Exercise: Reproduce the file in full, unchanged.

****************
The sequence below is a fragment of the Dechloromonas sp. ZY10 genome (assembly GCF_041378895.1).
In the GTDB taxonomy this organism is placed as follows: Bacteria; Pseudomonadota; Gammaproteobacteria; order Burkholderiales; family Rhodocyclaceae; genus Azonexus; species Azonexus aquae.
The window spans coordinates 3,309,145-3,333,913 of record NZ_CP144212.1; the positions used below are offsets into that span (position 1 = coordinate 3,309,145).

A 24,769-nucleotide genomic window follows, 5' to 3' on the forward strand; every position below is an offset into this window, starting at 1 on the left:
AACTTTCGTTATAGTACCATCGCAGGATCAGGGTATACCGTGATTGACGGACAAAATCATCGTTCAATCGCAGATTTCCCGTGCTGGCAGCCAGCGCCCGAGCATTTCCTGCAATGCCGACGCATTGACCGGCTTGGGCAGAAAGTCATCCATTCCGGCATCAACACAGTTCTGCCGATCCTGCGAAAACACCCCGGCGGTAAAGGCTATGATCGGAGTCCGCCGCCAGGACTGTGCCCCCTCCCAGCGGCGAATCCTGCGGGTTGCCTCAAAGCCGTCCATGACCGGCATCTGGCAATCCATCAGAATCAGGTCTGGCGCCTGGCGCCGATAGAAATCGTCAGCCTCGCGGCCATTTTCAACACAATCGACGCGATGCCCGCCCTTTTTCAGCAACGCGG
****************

The sequence below is a fragment of the Dechloromonas sp. ZY10 genome (assembly GCF_041378895.1).
In the GTDB taxonomy this organism is placed as follows: Bacteria; Pseudomonadota; Gammaproteobacteria; order Burkholderiales; family Rhodocyclaceae; genus Azonexus; species Azonexus aquae.
The window spans coordinates 3,309,145-3,333,913 of record NZ_CP144212.1; the positions used below are offsets into that span (position 1 = coordinate 3,309,145).

A 24,769-nucleotide genomic window follows, 5' to 3' on the forward strand; every position below is an offset into this window, starting at 1 on the left:
AACTTTCGTTATAGTACCATCGCAGGATCAGGGTATACCGTGATTGACGGACAAAATCATCGTTCAATCGCAGATTTCCCGTGCTGGCAGCCAGCGCCCGAGCATTTCCTGCAATGCCGACGCATTGACCGGCTTGGGCAGAAAGTCATCCATTCCGGCATCAACACAGTTCTGCCGATCCTGCGAAAACACCCCGGCGGTAAAGGCTATGATCGGAGTCCGCCGCCAGGACTGTGCCCCCTCCCAGCGGCGAATCCTGCGGGTTGCCTCAAAGCCGTCCATGACCGGCATCTGGCAATCCATCAGAATCAGGTCTGGCGCCTGGCGCCGATAGAAATCGTCAGCCTCGCGGCCATTTTCAACACAATCGACGCGATGCCCGCCCTTTTTCAGCAACGCGG